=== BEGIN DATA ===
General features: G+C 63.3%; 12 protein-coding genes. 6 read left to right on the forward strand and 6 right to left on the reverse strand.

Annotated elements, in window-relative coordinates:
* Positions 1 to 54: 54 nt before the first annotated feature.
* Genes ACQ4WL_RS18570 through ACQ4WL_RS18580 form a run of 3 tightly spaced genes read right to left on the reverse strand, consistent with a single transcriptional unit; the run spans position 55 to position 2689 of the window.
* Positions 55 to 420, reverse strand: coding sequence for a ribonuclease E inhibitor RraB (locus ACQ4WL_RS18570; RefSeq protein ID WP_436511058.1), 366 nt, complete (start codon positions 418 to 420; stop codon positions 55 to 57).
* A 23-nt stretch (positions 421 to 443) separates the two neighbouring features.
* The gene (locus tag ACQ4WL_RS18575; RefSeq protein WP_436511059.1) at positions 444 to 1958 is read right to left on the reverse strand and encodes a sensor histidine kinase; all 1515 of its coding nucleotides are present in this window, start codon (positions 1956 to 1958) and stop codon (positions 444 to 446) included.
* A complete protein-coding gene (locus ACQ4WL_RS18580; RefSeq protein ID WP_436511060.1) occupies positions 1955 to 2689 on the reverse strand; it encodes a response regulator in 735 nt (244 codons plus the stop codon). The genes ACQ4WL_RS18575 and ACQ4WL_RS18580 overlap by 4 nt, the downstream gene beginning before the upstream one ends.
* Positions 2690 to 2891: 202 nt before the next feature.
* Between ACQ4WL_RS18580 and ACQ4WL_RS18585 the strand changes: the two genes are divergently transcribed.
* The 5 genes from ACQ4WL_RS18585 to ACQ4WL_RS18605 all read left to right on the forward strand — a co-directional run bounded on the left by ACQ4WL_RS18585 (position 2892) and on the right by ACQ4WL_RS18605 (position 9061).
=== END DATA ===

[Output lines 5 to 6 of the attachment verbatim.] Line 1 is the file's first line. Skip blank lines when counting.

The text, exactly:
* Positions 55 to 420, reverse strand: coding sequence for a ribonuclease E inhibitor RraB (locus ACQ4WL_RS18570; RefSeq protein ID WP_436511058.1), 366 nt, complete (start codon positions 418 to 420; stop codon positions 55 to 57).
* A 23-nt stretch (positions 421 to 443) separates the two neighbouring features.